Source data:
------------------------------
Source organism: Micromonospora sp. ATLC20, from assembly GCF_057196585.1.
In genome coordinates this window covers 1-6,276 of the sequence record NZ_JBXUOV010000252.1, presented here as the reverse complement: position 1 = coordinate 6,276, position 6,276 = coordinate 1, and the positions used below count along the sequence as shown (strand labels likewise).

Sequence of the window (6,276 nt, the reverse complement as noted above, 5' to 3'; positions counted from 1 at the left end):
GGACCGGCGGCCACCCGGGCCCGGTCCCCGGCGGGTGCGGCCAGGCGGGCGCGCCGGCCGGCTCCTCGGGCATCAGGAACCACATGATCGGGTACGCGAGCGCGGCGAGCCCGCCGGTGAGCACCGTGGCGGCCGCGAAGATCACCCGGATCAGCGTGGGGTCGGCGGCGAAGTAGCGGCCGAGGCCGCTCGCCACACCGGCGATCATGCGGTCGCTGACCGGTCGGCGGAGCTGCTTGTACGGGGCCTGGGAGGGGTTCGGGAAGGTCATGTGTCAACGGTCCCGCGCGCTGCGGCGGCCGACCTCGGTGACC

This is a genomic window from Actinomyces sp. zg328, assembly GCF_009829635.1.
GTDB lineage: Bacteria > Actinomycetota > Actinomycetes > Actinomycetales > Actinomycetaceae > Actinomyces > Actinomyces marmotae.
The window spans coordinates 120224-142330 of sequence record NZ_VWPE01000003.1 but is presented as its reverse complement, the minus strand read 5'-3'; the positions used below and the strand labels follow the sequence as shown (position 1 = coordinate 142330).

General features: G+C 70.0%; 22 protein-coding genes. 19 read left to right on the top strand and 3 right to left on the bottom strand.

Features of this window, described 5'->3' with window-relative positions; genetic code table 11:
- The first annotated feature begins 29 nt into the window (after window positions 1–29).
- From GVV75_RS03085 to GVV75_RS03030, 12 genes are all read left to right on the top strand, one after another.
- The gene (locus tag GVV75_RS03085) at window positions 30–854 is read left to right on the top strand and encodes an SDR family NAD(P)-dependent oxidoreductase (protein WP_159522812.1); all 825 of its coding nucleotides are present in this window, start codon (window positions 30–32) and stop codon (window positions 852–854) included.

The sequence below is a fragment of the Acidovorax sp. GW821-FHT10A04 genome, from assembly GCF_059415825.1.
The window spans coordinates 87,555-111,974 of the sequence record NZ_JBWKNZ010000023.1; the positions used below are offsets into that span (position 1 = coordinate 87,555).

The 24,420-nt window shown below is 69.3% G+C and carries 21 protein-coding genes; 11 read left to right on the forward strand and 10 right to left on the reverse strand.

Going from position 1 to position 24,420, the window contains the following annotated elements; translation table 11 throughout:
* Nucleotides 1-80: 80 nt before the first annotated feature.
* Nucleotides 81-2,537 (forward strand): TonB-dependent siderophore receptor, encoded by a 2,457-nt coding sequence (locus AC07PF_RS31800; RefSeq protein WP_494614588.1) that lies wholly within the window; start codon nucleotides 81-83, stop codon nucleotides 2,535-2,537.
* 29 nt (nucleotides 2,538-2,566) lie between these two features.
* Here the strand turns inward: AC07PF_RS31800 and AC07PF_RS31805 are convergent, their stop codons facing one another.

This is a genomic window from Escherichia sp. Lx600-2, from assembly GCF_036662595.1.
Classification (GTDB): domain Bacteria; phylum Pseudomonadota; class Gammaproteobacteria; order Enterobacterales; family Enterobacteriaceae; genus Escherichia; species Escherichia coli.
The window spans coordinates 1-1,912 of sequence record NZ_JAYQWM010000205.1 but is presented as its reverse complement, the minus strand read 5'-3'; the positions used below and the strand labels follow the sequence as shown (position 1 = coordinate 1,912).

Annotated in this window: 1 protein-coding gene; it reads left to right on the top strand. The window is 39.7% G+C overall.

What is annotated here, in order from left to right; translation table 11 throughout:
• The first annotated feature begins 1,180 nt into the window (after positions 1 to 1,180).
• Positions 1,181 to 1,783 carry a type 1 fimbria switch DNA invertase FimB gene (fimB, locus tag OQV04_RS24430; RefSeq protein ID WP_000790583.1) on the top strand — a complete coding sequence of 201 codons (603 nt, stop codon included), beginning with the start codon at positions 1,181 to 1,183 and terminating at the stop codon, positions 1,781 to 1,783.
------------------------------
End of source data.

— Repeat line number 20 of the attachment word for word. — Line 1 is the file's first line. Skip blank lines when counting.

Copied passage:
* Here the strand turns inward: AC07PF_RS31800 and AC07PF_RS31805 are convergent, their stop codons facing one another.